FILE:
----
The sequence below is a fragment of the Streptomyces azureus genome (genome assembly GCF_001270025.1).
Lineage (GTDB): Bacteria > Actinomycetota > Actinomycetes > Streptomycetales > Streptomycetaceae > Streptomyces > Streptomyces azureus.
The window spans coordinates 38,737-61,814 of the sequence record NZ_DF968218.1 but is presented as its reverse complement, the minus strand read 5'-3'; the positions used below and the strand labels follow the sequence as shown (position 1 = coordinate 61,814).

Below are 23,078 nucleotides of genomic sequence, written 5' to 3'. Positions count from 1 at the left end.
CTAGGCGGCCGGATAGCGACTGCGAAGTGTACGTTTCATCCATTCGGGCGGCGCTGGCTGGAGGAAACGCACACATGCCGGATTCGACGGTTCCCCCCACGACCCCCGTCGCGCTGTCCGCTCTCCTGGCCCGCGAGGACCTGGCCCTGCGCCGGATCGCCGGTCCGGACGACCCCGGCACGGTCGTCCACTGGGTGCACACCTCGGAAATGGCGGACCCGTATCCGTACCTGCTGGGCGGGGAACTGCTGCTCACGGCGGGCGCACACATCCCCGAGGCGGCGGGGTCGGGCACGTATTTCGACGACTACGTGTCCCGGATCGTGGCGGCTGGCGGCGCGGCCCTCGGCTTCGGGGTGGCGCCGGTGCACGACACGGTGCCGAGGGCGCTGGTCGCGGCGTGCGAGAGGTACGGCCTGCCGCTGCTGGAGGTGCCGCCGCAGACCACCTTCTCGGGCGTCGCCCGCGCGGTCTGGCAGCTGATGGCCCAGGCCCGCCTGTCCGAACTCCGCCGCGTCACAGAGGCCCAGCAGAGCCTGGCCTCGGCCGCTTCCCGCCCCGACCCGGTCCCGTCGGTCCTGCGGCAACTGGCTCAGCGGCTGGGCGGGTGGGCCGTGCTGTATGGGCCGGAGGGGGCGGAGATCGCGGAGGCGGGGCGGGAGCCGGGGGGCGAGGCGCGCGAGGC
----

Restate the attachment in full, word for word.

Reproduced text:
The sequence below is a fragment of the Streptomyces azureus genome (genome assembly GCF_001270025.1).
Lineage (GTDB): Bacteria > Actinomycetota > Actinomycetes > Streptomycetales > Streptomycetaceae > Streptomyces > Streptomyces azureus.
The window spans coordinates 38,737-61,814 of the sequence record NZ_DF968218.1 but is presented as its reverse complement, the minus strand read 5'-3'; the positions used below and the strand labels follow the sequence as shown (position 1 = coordinate 61,814).

Below are 23,078 nucleotides of genomic sequence, written 5' to 3'. Positions count from 1 at the left end.
CTAGGCGGCCGGATAGCGACTGCGAAGTGTACGTTTCATCCATTCGGGCGGCGCTGGCTGGAGGAAACGCACACATGCCGGATTCGACGGTTCCCCCCACGACCCCCGTCGCGCTGTCCGCTCTCCTGGCCCGCGAGGACCTGGCCCTGCGCCGGATCGCCGGTCCGGACGACCCCGGCACGGTCGTCCACTGGGTGCACACCTCGGAAATGGCGGACCCGTATCCGTACCTGCTGGGCGGGGAACTGCTGCTCACGGCGGGCGCACACATCCCCGAGGCGGCGGGGTCGGGCACGTATTTCGACGACTACGTGTCCCGGATCGTGGCGGCTGGCGGCGCGGCCCTCGGCTTCGGGGTGGCGCCGGTGCACGACACGGTGCCGAGGGCGCTGGTCGCGGCGTGCGAGAGGTACGGCCTGCCGCTGCTGGAGGTGCCGCCGCAGACCACCTTCTCGGGCGTCGCCCGCGCGGTCTGGCAGCTGATGGCCCAGGCCCGCCTGTCCGAACTCCGCCGCGTCACAGAGGCCCAGCAGAGCCTGGCCTCGGCCGCTTCCCGCCCCGACCCGGTCCCGTCGGTCCTGCGGCAACTGGCTCAGCGGCTGGGCGGGTGGGCCGTGCTGTATGGGCCGGAGGGGGCGGAGATCGCGGAGGCGGGGCGGGAGCCGGGGGGCGAGGCGCGCGAGGC